CAAF: Service member has REP in a private barracks room because it was not shared with anyone else

A service member has a reasonable expectation of privacy in a private barracks room because it was not shared with anyone else. United States v. Rocha, 2024 CAAF LEXIS 250 (C.A.A.F. May 8, 2024) (not a Fourth Amendment search case).

“Wright asserted that because the dog could not distinguish between illegal and legal marijuana, the police lacked probable cause to search his vehicle. The trial court denied the motion and Wright entered a no-contest plea. Wright now appeals. [¶] We hold that the dog’s alert, combined with the other circumstances known to the police at the time of the search, established probable cause and supported the search of Wright’s vehicle.” State v. Wright, 2024-Ohio-1763 (1st Dist. May 8, 2024).*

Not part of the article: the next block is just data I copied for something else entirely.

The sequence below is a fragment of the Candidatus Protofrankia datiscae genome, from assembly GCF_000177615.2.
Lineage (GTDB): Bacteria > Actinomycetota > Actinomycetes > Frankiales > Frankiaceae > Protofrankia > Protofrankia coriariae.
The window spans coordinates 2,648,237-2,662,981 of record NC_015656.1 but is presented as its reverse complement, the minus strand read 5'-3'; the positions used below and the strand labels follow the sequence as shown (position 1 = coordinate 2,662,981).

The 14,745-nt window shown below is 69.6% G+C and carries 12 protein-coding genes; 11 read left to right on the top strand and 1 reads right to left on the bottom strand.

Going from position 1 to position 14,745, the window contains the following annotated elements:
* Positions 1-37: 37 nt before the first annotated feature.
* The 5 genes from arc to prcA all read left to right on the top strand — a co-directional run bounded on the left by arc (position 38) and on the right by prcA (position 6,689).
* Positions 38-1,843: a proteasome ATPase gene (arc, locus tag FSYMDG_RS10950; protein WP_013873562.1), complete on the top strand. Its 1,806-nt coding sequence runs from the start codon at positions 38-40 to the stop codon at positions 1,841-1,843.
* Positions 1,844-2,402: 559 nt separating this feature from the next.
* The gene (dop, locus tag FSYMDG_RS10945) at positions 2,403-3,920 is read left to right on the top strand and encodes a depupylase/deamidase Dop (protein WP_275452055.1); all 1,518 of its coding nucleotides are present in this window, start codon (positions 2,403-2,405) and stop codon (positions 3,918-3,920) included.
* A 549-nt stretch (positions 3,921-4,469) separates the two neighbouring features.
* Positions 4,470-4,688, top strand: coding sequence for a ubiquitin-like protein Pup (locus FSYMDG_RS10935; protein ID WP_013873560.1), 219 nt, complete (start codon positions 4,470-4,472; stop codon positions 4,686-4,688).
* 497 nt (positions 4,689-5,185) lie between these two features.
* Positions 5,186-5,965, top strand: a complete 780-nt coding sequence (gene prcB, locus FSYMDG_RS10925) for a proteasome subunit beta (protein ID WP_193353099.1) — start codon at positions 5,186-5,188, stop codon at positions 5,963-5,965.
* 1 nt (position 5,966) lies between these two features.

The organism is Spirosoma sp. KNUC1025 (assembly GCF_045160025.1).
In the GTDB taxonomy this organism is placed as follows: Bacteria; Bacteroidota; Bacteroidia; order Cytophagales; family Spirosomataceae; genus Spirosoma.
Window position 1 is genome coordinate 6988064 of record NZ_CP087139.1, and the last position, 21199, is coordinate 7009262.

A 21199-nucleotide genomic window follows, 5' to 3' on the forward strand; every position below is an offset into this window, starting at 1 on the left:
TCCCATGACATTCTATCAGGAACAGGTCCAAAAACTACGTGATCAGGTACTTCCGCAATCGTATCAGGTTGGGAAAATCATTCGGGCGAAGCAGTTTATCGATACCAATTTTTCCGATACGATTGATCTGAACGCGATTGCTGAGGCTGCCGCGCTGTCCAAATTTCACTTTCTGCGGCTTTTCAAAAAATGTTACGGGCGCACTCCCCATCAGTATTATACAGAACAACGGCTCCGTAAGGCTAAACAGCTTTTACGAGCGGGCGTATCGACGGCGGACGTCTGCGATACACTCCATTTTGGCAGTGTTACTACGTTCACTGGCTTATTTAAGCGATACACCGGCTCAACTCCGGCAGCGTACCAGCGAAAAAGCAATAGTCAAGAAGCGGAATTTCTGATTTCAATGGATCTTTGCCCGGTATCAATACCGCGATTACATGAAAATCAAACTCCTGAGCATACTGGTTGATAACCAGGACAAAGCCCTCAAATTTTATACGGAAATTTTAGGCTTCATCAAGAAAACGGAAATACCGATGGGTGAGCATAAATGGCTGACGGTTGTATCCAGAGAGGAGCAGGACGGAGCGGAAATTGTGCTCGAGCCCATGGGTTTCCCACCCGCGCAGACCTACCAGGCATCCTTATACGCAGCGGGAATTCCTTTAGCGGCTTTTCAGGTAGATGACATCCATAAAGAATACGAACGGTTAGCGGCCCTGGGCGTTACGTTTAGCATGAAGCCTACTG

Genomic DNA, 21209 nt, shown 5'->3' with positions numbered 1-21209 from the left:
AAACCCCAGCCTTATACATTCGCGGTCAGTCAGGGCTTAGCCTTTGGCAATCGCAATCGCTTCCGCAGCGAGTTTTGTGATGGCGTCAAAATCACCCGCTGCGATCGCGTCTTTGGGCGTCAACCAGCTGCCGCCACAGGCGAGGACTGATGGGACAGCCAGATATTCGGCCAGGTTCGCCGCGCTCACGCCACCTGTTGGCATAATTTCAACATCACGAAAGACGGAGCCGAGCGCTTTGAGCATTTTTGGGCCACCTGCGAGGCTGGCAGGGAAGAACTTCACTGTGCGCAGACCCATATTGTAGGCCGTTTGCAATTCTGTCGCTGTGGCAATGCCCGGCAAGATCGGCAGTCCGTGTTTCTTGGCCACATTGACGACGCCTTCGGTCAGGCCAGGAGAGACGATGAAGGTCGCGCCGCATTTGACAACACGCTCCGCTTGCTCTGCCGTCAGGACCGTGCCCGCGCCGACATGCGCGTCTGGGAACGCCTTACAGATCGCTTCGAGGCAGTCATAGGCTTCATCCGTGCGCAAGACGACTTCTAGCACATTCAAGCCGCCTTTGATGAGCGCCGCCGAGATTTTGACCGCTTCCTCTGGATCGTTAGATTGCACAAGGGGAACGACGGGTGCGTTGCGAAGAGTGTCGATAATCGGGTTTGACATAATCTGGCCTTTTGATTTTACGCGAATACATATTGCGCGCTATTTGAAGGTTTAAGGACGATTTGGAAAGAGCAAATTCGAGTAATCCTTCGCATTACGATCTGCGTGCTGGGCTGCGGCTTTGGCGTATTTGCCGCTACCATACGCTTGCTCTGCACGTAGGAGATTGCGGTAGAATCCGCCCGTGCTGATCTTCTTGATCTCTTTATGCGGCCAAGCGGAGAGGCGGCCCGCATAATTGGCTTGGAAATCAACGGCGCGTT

There was no basis for search of defendant’s car under the automobile exception or even with a warrant that was obtained. It was so lacking in probable cause that the good faith exception does not apply. “The Court has no choice but to suppress the evidence gathered during the illegal search and seizure.” United States v. George, 2024 U.S. Dist. LEXIS 83977 (W.D. Pa. May 8, 2024).*

This entry was posted in Automobile exception, Dog sniff, Military searches, Reasonable expectation of privacy. Bookmark the permalink.

Comments are closed.